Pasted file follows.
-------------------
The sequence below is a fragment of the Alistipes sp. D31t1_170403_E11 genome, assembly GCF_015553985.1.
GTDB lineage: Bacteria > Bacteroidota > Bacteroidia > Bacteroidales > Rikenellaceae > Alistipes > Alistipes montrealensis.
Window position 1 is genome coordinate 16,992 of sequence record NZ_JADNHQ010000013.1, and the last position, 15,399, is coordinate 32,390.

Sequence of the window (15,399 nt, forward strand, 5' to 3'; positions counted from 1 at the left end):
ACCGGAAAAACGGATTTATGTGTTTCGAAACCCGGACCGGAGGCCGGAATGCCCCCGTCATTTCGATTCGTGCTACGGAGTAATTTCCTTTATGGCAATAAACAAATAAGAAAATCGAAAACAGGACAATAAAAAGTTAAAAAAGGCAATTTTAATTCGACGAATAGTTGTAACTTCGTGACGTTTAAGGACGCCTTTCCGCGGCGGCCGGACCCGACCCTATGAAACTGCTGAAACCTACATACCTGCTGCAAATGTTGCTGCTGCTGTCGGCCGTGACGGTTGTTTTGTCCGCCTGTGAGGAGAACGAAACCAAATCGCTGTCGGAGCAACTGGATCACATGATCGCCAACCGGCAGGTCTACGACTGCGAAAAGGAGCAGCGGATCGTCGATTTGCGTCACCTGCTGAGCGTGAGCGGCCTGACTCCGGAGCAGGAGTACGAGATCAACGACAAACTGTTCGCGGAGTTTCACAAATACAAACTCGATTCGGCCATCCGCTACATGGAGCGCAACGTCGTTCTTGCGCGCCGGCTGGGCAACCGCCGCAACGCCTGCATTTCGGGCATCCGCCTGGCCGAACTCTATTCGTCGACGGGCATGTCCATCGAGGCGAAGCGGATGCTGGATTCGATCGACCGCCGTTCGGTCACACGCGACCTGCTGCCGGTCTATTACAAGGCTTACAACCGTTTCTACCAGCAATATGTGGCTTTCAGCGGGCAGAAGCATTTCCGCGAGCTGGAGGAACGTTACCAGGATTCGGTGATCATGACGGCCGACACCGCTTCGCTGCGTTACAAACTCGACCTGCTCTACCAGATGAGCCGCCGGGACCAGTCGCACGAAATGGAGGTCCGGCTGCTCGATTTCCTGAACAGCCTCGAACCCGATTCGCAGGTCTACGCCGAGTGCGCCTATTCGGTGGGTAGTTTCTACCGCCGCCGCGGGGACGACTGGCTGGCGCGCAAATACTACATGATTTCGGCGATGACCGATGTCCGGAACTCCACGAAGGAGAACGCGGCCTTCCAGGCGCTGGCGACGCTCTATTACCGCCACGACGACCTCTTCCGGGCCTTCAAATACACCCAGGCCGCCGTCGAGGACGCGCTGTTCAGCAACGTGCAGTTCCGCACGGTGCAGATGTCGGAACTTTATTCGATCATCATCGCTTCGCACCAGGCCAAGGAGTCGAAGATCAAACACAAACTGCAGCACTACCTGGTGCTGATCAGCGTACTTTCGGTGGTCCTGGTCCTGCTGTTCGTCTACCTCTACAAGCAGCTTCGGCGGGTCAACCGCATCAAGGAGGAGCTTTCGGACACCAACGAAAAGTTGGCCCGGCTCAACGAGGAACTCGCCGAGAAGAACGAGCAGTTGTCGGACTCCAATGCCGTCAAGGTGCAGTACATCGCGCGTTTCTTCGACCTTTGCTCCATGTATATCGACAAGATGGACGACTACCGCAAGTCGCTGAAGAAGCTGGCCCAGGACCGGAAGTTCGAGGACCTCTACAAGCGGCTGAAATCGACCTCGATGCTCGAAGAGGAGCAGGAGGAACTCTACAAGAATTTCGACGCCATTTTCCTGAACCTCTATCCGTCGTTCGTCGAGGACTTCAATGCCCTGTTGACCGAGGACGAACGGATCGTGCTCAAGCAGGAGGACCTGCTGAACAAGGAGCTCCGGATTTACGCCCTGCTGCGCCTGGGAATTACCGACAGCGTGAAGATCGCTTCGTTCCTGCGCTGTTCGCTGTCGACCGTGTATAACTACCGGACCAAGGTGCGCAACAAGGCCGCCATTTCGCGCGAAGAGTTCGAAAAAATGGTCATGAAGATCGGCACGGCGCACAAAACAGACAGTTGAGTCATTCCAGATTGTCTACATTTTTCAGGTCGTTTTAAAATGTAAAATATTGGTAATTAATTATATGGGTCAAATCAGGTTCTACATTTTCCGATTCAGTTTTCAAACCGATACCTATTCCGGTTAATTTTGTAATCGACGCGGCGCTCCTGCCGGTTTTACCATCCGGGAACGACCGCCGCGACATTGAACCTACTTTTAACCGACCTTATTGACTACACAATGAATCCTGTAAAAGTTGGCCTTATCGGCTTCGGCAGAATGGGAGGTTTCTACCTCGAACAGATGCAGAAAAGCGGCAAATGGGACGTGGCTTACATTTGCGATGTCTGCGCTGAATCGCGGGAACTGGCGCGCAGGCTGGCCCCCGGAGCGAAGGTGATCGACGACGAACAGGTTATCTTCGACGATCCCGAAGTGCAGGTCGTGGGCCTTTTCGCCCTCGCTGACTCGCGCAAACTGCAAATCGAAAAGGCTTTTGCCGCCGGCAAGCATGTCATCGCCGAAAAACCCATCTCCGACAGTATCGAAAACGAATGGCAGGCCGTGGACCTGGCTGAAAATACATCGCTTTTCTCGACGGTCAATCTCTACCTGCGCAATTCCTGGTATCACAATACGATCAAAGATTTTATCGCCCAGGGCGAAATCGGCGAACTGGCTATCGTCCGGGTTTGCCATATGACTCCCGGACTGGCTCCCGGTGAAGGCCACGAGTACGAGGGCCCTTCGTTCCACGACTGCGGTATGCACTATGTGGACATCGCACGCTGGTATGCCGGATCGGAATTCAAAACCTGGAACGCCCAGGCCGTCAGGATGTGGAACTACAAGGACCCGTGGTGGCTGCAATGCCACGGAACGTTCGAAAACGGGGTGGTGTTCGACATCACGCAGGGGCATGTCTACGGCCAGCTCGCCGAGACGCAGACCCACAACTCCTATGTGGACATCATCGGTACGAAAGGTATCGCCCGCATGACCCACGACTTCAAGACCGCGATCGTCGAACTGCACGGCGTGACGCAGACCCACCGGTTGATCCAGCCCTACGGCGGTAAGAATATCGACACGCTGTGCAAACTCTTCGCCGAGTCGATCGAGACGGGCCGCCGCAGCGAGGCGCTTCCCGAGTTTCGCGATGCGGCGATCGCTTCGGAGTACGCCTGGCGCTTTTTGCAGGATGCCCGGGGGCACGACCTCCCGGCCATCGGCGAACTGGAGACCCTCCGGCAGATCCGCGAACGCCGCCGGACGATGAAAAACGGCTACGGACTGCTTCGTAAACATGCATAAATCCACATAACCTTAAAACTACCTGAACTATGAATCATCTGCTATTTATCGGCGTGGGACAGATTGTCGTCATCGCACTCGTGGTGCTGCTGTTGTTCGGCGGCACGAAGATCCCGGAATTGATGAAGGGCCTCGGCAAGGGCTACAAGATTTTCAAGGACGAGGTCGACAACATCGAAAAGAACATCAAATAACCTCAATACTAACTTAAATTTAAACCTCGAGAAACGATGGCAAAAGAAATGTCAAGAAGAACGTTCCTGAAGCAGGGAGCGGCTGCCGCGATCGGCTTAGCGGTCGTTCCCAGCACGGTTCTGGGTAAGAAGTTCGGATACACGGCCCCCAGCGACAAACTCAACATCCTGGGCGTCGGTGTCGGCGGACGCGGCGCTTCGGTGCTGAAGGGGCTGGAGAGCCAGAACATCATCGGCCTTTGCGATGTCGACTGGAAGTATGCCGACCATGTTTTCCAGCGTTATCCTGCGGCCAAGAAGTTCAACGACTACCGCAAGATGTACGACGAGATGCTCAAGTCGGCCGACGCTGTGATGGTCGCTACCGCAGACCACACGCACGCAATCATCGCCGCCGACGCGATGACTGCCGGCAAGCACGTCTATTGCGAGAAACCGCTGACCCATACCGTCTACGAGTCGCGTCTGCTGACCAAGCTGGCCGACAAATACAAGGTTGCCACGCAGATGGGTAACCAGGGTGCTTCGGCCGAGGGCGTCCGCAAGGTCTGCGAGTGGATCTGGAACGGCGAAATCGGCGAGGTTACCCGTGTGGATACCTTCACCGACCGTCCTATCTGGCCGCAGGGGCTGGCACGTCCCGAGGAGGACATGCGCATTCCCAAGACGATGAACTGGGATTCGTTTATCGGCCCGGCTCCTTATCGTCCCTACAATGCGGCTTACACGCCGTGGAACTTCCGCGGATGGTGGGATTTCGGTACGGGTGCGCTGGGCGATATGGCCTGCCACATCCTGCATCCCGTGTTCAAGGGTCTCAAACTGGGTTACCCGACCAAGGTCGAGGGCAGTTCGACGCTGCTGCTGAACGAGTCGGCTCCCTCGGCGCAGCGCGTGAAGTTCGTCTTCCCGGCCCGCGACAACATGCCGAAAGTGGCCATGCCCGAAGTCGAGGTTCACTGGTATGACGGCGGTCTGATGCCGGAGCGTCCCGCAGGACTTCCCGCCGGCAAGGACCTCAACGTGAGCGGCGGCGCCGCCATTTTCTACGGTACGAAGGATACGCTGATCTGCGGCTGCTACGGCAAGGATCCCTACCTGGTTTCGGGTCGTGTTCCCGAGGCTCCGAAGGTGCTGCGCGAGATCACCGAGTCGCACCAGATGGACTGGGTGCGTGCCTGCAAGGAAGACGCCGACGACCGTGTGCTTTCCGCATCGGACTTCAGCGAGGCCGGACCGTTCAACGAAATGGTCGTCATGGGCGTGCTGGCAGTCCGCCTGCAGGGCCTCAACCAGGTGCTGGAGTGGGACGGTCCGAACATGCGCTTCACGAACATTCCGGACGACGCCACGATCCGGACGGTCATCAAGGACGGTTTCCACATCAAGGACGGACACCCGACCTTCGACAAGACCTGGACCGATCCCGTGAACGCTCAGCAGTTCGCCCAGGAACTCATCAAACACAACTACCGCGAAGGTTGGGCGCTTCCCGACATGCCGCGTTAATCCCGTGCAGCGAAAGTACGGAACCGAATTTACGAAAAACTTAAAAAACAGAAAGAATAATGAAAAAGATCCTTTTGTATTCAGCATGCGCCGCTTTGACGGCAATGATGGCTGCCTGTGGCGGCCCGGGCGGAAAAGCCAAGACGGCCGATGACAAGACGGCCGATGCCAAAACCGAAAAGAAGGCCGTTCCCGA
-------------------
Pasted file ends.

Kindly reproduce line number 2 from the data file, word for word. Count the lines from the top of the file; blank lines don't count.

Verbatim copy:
GTDB lineage: Bacteria > Bacteroidota > Bacteroidia > Bacteroidales > Rikenellaceae > Alistipes > Alistipes montrealensis.